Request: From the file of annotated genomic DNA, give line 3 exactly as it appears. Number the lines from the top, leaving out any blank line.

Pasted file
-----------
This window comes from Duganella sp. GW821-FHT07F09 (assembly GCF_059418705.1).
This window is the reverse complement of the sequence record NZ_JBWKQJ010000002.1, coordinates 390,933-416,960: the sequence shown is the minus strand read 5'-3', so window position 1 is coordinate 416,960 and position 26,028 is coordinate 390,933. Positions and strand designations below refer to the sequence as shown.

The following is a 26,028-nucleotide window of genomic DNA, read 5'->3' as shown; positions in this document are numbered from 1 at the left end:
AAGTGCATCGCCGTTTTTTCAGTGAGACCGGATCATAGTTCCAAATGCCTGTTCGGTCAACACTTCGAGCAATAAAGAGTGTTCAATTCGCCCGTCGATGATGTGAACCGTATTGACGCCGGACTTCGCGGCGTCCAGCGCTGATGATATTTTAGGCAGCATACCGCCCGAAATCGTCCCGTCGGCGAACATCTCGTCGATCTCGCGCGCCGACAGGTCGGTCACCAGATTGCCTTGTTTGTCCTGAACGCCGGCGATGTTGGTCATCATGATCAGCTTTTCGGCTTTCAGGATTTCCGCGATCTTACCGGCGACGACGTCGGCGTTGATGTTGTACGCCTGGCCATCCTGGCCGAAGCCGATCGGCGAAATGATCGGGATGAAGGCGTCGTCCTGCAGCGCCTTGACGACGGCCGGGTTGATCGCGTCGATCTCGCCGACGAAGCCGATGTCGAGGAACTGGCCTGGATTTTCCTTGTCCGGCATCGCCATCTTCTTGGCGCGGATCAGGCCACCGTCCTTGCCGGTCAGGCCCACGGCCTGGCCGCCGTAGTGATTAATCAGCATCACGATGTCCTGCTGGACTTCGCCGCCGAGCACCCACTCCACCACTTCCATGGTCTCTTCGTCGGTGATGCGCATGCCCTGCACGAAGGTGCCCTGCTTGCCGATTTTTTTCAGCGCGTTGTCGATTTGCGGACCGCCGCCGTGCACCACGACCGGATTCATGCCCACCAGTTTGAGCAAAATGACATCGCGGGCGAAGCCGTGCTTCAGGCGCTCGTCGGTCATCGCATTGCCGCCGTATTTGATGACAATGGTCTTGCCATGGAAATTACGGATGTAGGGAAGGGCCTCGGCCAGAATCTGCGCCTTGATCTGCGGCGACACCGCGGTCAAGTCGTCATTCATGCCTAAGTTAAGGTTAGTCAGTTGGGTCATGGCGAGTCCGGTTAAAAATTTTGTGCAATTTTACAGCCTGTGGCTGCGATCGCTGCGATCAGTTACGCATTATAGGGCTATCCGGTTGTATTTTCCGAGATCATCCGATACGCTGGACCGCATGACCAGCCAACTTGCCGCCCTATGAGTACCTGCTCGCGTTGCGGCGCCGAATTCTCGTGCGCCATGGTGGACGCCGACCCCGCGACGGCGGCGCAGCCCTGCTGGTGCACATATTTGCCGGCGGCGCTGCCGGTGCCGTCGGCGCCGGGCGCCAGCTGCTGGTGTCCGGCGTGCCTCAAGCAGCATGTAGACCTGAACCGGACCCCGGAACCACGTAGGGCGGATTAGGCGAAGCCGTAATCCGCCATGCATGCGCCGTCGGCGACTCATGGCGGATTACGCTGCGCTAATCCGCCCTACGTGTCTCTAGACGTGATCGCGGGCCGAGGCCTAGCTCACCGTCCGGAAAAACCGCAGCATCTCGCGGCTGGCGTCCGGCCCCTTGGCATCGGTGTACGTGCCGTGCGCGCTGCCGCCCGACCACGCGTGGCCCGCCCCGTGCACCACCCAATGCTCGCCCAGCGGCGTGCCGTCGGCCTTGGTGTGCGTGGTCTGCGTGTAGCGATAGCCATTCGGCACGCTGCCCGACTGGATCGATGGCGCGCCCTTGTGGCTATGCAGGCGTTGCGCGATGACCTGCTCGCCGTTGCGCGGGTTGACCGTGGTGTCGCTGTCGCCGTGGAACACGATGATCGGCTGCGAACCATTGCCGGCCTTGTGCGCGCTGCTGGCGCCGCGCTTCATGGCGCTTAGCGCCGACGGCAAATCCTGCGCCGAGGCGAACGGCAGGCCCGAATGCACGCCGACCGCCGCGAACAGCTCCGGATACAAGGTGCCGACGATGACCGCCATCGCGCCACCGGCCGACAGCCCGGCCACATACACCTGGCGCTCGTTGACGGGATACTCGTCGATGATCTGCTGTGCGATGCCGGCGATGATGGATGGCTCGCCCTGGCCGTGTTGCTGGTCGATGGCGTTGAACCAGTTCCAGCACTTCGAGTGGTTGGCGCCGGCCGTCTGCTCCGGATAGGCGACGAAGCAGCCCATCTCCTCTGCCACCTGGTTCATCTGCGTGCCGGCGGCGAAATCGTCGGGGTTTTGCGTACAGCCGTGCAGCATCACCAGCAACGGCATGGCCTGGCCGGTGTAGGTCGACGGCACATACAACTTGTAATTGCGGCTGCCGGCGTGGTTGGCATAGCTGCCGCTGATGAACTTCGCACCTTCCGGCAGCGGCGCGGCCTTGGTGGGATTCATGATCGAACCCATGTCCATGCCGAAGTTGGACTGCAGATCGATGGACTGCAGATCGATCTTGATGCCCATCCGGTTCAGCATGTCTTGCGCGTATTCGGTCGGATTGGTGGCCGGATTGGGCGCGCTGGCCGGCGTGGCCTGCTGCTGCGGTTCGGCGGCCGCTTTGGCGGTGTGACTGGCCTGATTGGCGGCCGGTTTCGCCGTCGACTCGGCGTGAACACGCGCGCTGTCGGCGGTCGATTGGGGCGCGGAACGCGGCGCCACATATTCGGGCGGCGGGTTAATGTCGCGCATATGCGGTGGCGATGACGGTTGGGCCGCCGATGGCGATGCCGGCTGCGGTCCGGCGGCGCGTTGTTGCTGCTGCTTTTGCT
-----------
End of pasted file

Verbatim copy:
The following is a 26,028-nucleotide window of genomic DNA, read 5'->3' as shown; positions in this document are numbered from 1 at the left end: